Orthopedic Shoes Can Improve Walking, But Not Stability, in Patients

Marta Figueiredo, PhD avatar

by Marta Figueiredo, PhD |

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Foot Deformity | Charcot-Marie-Tooth News | illustration of woman walking

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Compared to regular footwear, customized orthopedic shoes significantly improve walking, including speed, in adults with Charcot-Marie-Tooth (CMT) disease, according to a small study in the Netherlands.

However, no significant differences in postural stability while standing or walking were noted when patients wore orthopedic versus standard shoes.

While orthopedic footwear is commonly prescribed for CMT patients with balance or walking problems, these findings provide evidence of its beneficial effects on patients’ gait, or walking pattern, the researchers noted.

Larger studies are needed to assess the benefits of specific features of orthopedic shoes for CMT patients.

The study, “Effects of orthopedic footwear on postural stability and walking in individuals with Hereditary Motor Sensory Neuropathy,” was published in the journal Clinical Biomechanics.

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CMT, also known as hereditary motor sensory neuropathy, comprises a group of inherited neuromuscular disorders affecting the peripheral nervous system, the network of nerves that control movement and sensation (touch, heat, cold) to the arms and legs.

Due to muscular weakness, CMT patients often develop foot deformities and walking difficulties, such as foot drop. Foot drop refers to when a person cannot lift their toes normally when taking a step, making them drag their feet on the ground, which increases the risk of falls.

CMT patients commonly have postural instability and walk slower, take smaller steps (shorter step length), and wider steps (increased step width, or lateral distance between the two feet) than people without walking impairments.

As such, orthopedic footwear is commonly prescribed for people with CMT. Low orthopedic shoes aim to improve foot loading by compensating for foot deformities, while high orthopedic footwear “may additionally compensate for weakness of the lower leg muscles during walking,” the researchers wrote.

However, there is limited evidence of the efficacy of orthopedic footwear in people with CMT.

To address this, a team of researchers in the Netherlands, along with a colleague in Belgium, evaluated the effects of customized orthopedic footwear on postural stability and walking patterns of 15 adults (10 men and five women) with CMT seen at a single Dutch center.

Customized orthopedic footwear for CMT usually includes an insole designed to accommodate the foot deformity to relieve pain and pressure, and improve the hindfoot position. External footwear features, such as shaft height, heel adjustment, and the position where the outsole begins to curve upwards, are based on a patient’s characteristics, such as muscle strength and gait, and on the treatment purpose.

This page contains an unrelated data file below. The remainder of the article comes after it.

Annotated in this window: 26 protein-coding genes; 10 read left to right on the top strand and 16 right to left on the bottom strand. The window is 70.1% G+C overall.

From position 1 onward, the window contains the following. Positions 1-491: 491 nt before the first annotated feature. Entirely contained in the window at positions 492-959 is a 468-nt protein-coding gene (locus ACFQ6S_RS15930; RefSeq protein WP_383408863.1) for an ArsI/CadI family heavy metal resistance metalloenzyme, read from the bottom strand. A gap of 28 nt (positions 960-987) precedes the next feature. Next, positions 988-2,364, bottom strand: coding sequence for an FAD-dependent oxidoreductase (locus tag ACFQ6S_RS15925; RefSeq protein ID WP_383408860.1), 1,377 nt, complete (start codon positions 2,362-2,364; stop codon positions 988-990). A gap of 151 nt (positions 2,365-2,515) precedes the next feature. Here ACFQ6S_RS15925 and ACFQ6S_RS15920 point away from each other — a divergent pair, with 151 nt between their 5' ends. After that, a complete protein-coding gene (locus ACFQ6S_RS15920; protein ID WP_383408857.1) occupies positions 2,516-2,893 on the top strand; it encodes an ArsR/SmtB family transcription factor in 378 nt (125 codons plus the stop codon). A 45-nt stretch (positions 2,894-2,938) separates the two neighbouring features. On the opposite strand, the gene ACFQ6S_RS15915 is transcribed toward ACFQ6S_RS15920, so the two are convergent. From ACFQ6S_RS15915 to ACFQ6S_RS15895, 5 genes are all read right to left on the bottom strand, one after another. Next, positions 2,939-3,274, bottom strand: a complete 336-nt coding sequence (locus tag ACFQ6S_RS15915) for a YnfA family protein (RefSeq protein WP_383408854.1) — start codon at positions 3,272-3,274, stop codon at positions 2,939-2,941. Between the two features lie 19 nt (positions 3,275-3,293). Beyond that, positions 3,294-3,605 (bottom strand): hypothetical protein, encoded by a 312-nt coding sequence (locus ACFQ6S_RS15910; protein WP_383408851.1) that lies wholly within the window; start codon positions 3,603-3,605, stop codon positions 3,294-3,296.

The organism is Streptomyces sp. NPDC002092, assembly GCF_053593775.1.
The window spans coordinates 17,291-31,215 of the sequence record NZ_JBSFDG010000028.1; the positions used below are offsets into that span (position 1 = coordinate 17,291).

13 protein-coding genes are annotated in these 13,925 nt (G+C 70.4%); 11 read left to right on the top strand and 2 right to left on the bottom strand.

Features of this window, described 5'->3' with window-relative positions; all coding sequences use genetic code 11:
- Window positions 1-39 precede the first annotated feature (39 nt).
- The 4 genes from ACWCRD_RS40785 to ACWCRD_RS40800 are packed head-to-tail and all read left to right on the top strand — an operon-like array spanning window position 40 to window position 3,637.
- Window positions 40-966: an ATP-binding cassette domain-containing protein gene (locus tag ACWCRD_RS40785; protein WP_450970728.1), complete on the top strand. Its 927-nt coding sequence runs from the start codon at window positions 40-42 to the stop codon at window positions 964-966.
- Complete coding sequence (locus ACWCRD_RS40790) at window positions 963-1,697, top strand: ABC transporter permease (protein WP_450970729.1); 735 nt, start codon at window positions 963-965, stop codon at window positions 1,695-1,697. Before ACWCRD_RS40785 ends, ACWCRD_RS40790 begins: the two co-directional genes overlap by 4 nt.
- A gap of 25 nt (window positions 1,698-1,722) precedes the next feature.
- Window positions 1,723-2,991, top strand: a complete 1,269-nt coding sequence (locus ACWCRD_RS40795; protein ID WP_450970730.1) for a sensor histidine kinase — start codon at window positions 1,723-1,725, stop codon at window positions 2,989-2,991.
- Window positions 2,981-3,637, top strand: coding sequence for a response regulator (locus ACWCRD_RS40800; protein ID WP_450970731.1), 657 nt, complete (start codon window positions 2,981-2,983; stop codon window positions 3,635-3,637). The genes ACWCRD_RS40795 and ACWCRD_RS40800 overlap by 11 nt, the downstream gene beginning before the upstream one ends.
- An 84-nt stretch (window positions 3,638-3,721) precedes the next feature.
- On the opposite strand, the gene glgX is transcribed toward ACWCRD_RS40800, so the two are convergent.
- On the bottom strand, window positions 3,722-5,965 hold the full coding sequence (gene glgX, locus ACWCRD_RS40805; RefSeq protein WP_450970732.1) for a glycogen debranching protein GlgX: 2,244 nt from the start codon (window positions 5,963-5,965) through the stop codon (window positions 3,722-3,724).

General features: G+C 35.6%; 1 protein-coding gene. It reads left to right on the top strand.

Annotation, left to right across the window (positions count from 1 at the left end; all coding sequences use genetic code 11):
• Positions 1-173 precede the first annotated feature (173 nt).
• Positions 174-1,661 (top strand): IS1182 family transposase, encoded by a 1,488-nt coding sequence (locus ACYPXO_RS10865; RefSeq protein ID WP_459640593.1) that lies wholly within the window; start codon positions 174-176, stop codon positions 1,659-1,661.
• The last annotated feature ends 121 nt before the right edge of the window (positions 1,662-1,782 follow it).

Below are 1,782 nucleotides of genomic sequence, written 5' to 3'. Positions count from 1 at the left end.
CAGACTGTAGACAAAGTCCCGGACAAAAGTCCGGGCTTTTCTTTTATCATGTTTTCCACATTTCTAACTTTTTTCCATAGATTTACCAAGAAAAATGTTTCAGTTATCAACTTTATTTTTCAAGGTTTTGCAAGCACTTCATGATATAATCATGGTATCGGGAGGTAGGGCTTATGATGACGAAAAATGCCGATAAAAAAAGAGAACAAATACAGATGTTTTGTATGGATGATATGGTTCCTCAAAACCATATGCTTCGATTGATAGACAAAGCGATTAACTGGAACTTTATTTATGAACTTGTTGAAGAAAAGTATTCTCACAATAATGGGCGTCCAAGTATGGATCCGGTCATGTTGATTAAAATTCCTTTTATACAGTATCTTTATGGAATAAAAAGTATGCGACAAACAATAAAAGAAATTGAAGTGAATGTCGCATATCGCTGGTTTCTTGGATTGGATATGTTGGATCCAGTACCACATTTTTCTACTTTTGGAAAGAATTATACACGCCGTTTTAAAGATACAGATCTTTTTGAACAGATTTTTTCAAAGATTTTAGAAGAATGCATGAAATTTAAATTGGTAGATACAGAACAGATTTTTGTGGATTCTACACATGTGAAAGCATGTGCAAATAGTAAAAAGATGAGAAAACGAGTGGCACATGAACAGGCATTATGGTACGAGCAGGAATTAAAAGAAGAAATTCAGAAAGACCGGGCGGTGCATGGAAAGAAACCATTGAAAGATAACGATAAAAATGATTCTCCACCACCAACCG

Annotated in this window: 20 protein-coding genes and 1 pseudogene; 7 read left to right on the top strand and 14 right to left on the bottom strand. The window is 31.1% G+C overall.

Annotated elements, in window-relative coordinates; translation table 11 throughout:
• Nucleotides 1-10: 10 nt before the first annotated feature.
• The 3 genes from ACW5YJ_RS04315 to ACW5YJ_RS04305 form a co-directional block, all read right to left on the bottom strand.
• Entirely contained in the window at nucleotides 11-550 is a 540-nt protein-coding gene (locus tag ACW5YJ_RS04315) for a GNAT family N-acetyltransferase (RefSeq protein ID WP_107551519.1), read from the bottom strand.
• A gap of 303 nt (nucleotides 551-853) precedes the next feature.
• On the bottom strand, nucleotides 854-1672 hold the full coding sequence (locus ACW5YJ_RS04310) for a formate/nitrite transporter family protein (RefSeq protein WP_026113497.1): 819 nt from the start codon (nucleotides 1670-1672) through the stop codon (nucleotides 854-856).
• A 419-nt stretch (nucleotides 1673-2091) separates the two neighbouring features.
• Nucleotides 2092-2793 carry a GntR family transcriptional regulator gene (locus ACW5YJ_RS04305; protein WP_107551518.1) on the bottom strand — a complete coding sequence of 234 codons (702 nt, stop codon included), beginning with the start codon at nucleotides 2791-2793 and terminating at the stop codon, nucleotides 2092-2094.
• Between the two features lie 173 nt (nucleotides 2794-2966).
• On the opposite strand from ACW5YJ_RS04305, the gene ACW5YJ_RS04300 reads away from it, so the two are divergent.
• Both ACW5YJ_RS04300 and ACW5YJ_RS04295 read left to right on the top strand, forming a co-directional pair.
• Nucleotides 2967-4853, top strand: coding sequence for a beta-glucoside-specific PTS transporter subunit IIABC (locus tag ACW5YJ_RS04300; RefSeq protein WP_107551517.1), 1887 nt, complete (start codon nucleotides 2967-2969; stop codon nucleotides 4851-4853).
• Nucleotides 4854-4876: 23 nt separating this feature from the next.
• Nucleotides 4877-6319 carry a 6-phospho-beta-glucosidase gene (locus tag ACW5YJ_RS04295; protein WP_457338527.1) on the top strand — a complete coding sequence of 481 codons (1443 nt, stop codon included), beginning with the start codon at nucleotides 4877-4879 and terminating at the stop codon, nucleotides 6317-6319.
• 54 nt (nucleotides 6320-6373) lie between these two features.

Patients, with a mean age of 49.6 years, had their customized orthopedic shoes for at least two months. All used the shoes for eight or more hours per day and all but one for six to seven days a week. Most of the shoes were of mid-height, and had a beveled heel, and an early outsole upward curve.

Participants performed a quiet standing task (with eyes either open or closed) and a two-minute walking test while they wore their customized orthopedic shoes and standard, minimally supportive, flexible sneakers (to minimize influence on gait).

Patients underwent practice walking trials to familiarize themselves with the standardized sneakers. Postural and gait data were collected through 20 markers placed on the footwear.

Results showed that customized orthopedic shoes had no significant effect on postural stability during standing or walking relative to standard sneakers. However, customized footwear significantly improved several gait parameters, with patients walking faster and taking longer and narrower steps than when using standard shoes.

While patients continued to walk slower than most people, 86.7% showed an increase in gait speed higher than 0.10 meters per second, which is considered clinically relevant.

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“Improved heel landing at initial contact for all orthopedic footwear and reduced foot drop during swing for mid and high orthopedic footwear seemed to be the main contributors to gait improvement when wearing orthopedic footwear,” the researchers wrote.

These findings suggest that orthopedic footwear improves gait in adults with CMT, but does not affect their postural stability during standing or walking.

“This is the first study to support its beneficial effects on the gait pattern in a larger group of affected individuals,” the team wrote.

Given the small number of patients included in the study, the researchers were unable to assess the effects of individual orthopedic footwear features on specific gait parameters. Therefore, future, larger studies are needed to evaluate such potential links.